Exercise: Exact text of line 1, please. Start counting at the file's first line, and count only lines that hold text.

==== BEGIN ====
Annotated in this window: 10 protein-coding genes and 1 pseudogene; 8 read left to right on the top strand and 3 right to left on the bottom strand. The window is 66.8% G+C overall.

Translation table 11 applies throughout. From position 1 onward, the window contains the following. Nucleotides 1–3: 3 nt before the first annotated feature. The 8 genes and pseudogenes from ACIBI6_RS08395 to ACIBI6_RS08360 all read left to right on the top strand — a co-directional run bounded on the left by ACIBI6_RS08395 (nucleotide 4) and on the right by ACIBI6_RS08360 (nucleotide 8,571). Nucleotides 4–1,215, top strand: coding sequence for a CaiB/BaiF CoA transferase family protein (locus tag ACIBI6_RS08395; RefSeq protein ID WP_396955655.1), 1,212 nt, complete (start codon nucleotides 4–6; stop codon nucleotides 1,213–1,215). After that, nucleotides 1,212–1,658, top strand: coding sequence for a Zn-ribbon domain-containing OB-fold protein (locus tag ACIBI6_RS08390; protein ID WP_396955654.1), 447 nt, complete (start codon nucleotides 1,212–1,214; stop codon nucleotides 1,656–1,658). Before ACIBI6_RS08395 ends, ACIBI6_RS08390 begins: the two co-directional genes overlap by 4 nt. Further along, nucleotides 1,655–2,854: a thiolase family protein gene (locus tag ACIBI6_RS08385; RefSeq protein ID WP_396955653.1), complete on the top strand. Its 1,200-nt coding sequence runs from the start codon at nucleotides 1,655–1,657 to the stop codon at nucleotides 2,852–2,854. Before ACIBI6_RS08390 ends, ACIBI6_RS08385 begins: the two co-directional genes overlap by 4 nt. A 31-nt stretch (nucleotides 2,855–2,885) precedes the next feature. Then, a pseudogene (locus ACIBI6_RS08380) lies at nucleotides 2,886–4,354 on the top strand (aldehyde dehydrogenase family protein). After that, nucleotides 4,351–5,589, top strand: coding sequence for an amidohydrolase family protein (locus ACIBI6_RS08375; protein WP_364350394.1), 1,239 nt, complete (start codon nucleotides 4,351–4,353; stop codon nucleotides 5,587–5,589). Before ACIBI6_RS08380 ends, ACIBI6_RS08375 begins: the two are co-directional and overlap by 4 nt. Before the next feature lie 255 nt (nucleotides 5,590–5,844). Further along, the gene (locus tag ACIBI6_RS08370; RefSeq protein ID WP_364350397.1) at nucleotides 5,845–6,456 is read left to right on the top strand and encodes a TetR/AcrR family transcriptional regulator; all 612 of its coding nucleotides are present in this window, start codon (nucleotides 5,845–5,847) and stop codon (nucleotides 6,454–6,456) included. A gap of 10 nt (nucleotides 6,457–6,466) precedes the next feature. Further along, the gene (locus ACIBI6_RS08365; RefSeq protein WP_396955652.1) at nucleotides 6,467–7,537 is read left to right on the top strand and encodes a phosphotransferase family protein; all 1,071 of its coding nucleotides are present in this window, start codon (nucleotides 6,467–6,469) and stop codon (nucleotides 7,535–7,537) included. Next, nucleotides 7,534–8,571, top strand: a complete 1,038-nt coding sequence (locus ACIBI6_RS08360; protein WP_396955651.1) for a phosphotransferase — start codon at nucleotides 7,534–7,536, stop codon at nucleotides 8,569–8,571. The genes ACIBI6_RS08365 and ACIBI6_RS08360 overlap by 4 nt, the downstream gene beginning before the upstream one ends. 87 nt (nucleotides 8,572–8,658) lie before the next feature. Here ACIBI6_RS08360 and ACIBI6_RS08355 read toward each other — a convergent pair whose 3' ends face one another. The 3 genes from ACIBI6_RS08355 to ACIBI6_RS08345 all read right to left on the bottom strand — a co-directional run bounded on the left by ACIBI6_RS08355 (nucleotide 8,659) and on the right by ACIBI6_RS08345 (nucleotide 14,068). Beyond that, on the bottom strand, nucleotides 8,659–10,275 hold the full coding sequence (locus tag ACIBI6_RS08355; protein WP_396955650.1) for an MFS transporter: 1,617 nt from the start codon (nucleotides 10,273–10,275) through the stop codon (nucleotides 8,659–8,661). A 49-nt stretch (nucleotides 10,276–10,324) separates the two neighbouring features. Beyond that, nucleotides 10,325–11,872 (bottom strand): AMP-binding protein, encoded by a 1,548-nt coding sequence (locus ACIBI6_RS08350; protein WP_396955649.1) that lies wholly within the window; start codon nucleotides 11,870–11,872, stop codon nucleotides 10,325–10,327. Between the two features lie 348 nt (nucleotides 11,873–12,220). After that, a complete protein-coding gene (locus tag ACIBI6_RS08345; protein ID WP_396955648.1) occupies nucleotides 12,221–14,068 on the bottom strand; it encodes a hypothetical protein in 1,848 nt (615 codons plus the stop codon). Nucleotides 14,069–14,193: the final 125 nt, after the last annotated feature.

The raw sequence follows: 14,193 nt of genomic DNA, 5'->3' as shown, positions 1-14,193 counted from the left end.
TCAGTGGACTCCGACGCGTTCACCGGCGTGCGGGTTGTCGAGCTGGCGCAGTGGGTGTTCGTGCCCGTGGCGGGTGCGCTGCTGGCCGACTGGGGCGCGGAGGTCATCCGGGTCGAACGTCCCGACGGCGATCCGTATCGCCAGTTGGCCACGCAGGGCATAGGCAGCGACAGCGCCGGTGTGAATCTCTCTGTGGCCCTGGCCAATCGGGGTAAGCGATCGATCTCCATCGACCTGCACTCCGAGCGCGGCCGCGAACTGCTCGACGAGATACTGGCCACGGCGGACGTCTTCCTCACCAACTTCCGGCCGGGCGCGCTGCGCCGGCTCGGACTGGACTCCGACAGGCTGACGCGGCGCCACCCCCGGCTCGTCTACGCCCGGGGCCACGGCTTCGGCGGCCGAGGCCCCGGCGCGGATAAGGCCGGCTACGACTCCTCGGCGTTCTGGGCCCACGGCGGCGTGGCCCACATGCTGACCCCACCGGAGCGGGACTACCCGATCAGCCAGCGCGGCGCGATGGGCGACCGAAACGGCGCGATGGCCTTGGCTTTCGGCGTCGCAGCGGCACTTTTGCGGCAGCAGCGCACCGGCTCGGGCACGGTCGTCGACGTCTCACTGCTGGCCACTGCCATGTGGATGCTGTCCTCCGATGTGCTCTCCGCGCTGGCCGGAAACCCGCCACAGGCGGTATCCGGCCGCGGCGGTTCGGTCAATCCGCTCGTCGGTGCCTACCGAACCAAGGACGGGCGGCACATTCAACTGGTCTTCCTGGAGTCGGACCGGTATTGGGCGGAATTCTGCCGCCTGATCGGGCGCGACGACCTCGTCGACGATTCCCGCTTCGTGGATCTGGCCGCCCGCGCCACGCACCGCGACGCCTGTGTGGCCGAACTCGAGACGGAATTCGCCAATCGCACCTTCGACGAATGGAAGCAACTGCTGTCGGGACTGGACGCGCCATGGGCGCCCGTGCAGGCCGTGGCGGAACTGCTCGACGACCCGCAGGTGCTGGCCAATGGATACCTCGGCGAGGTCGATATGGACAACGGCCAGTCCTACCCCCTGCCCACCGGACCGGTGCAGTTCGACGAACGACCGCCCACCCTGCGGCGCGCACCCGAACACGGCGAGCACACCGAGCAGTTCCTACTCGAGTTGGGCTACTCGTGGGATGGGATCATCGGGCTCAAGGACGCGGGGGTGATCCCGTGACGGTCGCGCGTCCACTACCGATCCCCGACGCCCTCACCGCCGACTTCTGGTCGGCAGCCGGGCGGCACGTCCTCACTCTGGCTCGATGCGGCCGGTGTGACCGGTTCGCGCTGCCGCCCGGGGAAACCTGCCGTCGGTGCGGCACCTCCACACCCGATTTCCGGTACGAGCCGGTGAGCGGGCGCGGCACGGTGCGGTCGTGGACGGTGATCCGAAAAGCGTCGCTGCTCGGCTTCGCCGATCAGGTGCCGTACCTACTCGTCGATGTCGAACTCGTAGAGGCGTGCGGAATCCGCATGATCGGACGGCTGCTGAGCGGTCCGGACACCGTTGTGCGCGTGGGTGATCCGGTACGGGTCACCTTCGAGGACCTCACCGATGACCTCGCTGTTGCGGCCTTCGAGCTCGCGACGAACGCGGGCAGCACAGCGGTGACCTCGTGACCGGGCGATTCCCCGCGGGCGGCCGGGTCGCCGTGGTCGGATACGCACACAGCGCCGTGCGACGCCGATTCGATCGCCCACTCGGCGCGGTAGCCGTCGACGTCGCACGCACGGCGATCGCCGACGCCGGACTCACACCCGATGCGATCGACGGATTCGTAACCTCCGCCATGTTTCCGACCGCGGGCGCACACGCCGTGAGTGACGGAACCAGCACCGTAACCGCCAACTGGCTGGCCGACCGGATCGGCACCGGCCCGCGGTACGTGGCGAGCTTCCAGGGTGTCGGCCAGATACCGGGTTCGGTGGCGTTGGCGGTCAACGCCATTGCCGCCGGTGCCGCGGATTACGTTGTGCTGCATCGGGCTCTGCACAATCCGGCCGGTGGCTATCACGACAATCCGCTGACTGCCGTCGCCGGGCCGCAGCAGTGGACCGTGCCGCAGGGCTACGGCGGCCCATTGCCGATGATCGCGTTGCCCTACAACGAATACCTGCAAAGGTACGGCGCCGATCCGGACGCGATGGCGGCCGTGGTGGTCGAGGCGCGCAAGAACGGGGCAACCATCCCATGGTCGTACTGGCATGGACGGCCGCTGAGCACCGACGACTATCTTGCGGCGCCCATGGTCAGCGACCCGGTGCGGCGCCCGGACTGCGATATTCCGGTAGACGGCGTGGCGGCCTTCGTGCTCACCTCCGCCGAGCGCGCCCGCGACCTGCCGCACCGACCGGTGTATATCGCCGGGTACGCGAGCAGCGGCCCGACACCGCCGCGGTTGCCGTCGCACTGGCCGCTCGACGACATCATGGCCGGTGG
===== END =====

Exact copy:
Annotated in this window: 10 protein-coding genes and 1 pseudogene; 8 read left to right on the top strand and 3 right to left on the bottom strand. The window is 66.8% G+C overall.